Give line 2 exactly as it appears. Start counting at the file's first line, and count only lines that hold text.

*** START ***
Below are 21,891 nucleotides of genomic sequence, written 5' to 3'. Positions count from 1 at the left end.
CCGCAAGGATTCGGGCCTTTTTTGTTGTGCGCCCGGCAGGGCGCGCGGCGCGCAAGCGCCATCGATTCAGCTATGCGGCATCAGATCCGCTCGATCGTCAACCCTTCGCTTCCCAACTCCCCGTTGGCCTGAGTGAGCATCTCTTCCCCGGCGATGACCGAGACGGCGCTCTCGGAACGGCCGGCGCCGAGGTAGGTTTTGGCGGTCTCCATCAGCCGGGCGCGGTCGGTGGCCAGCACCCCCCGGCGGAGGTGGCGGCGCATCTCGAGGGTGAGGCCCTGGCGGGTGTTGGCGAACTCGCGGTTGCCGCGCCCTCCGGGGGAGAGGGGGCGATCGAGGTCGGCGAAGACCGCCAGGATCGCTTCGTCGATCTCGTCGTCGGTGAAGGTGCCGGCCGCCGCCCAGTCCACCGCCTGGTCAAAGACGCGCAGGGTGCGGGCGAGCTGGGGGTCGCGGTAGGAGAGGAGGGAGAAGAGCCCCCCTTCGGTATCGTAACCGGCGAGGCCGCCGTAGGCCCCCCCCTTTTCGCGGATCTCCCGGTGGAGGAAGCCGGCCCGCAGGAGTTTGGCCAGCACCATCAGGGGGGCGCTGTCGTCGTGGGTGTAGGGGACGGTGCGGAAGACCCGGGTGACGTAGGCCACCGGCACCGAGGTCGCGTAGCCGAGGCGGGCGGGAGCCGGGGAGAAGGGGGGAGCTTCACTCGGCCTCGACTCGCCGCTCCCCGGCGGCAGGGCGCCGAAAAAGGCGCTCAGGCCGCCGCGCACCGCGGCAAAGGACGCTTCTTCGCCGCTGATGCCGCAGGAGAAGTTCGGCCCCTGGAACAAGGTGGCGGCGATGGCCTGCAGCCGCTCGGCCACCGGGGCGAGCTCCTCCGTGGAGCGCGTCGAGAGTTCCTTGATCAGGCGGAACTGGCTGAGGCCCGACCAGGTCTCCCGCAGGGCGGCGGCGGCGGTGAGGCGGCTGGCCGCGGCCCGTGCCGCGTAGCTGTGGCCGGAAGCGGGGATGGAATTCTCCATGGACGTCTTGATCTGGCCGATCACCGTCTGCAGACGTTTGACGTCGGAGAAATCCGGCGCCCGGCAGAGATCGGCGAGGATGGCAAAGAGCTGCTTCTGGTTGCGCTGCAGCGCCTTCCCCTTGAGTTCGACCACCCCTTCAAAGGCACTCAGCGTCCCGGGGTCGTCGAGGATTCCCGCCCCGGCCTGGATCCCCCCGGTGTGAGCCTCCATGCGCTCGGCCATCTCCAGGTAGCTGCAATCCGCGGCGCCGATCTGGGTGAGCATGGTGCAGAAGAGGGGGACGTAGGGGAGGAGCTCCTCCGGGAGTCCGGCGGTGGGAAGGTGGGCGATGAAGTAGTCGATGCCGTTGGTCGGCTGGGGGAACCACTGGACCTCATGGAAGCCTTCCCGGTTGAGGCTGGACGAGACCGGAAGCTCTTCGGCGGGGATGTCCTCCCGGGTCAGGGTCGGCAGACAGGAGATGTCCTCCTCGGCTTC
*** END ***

CCGCAAGGATTCGGGCCTTTTTTGTTGTGCGCCCGGCAGGGCGCGCGGCGCGCAAGCGCCATCGATTCAGCTATGCGGCATCAGATCCGCTCGATCGTCAACCCTTCGCTTCCCAACTCCCCGTTGGCCTGAGTGAGCATCTCTTCCCCGGCGATGACCGAGACGGCGCTCTCGGAACGGCCGGCGCCGAGGTAGGTTTTGGCGGTCTCCATCAGCCGGGCGCGGTCGGTGGCCAGCACCCCCCGGCGGAGGTGGCGGCGCATCTCGAGGGTGAGGCCCTGGCGGGTGTTGGCGAACTCGCGGTTGCCGCGCCCTCCGGGGGAGAGGGGGCGATCGAGGTCGGCGAAGACCGCCAGGATCGCTTCGTCGATCTCGTCGTCGGTGAAGGTGCCGGCCGCCGCCCAGTCCACCGCCTGGTCAAAGACGCGCAGGGTGCGGGCGAGCTGGGGGTCGCGGTAGGAGAGGAGGGAGAAGAGCCCCCCTTCGGTATCGTAACCGGCGAGGCCGCCGTAGGCCCCCCCCTTTTCGCGGATCTCCCGGTGGAGGAAGCCGGCCCGCAGGAGTTTGGCCAGCACCATCAGGGGGGCGCTGTCGTCGTGGGTGTAGGGGACGGTGCGGAAGACCCGGGTGACGTAGGCCACCGGCACCGAGGTCGCGTAGCCGAGGCGGGCGGGAGCCGGGGAGAAGGGGGGAGCTTCACTCGGCCTCGACTCGCCGCTCCCCGGCGGCAGGGCGCCGAAAAAGGCGCTCAGGCCGCCGCGCACCGCGGCAAAGGACGCTTCTTCGCCGCTGATGCCGCAGGAGAAGTTCGGCCCCTGGAACAAGGTGGCGGCGATGGCCTGCAGCCGCTCGGCCACCGGGGCGAGCTCCTCCGTGGAGCGCGTCGAGAGTTCCTTGATCAGGCGGAACTGGCTGAGGCCCGACCAGGTCTCCCGCAGGGCGGCGGCGGCGGTGAGGCGGCTGGCCGCGGCCCGTGCCGCGTAGCTGTGGCCGGAAGCGGGGATGGAATTCTCCATGGACGTCTTGATCTGGCCGATCACCGTCTGCAGACGTTTGACGTCGGAGAAATCCGGCGCCCGGCAGAGATCGGCGAGGATGGCAAAGAGCTGCTTCTGGTTGCGCTGCAGCGCCTTCCCCTTGAGTTCGACCACCCCTTCAAAGGCACTCAGCGTCCCGGGGTCGTCGAGGATTCCCGCCCCGGCCTGGATCCCCCCGGTGTGAGCCTCCATGCGCTCGGCCATCTCCAGGTAGCTGCAATCCGCGGCGCCGATCTGGGTGAGCATGGTGCAGAAGAGGGGGACGTAGGGGAGGAGCTCCTCCGGGAGTCCGGCGGTGGGAAGGTGGGCGATGAAGTAGTCGATGCCGTTGGTCGGCTGGGGGAACCACTGGACCTCATGGAAGCCTTCCCGGTTGAGGCTGGACGAGACCGGAAGCTCTTCGGCGGGGATGTCCTCCCGGGTCAGGGTCGGCAGACAGGAGATGTCCTCCTCGGCTTC